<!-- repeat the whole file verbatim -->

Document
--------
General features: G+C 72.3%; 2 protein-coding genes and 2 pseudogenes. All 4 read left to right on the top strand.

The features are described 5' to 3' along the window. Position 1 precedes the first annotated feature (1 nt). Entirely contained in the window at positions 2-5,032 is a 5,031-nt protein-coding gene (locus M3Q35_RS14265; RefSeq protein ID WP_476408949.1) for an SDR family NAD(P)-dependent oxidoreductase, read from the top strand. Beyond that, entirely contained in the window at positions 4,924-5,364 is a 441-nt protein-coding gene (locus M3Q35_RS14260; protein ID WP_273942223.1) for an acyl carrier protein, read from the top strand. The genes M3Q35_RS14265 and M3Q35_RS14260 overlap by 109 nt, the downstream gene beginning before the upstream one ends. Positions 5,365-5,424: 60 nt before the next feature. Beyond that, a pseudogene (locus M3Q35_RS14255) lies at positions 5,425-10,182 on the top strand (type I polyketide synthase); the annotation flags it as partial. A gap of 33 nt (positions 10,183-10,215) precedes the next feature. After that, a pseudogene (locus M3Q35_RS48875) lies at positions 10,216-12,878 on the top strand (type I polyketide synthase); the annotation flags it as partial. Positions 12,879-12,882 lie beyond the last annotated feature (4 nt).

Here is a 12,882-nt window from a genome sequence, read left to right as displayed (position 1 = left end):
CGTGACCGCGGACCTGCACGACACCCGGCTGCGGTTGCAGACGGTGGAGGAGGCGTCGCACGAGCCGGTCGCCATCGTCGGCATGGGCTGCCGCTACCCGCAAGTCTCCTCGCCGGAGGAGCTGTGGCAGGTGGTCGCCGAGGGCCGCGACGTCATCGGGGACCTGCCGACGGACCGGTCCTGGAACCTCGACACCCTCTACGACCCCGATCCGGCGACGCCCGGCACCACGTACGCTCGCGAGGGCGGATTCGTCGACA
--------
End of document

General features: G+C 72.3%; 2 protein-coding genes and 2 pseudogenes. All 4 read left to right on the top strand.

The features are described 5' to 3' along the window. Position 1 precedes the first annotated feature (1 nt). Entirely contained in the window at positions 2-5,032 is a 5,031-nt protein-coding gene (locus M3Q35_RS14265; RefSeq protein ID WP_476408949.1) for an SDR family NAD(P)-dependent oxidoreductase, read from the top strand. Beyond that, entirely contained in the window at positions 4,924-5,364 is a 441-nt protein-coding gene (locus M3Q35_RS14260; protein ID WP_273942223.1) for an acyl carrier protein, read from the top strand. The genes M3Q35_RS14265 and M3Q35_RS14260 overlap by 109 nt, the downstream gene beginning before the upstream one ends. Positions 5,365-5,424: 60 nt before the next feature. Beyond that, a pseudogene (locus M3Q35_RS14255) lies at positions 5,425-10,182 on the top strand (type I polyketide synthase); the annotation flags it as partial. A gap of 33 nt (positions 10,183-10,215) precedes the next feature. After that, a pseudogene (locus M3Q35_RS48875) lies at positions 10,216-12,878 on the top strand (type I polyketide synthase); the annotation flags it as partial. Positions 12,879-12,882 lie beyond the last annotated feature (4 nt).

Here is a 12,882-nt window from a genome sequence, read left to right as displayed (position 1 = left end):
CGTGACCGCGGACCTGCACGACACCCGGCTGCGGTTGCAGACGGTGGAGGAGGCGTCGCACGAGCCGGTCGCCATCGTCGGCATGGGCTGCCGCTACCCGCAAGTCTCCTCGCCGGAGGAGCTGTGGCAGGTGGTCGCCGAGGGCCGCGACGTCATCGGGGACCTGCCGACGGACCGGTCCTGGAACCTCGACACCCTCTACGACCCCGATCCGGCGACGCCCGGCACCACGTACGCTCGCGAGGGCGGATTCGTCGACA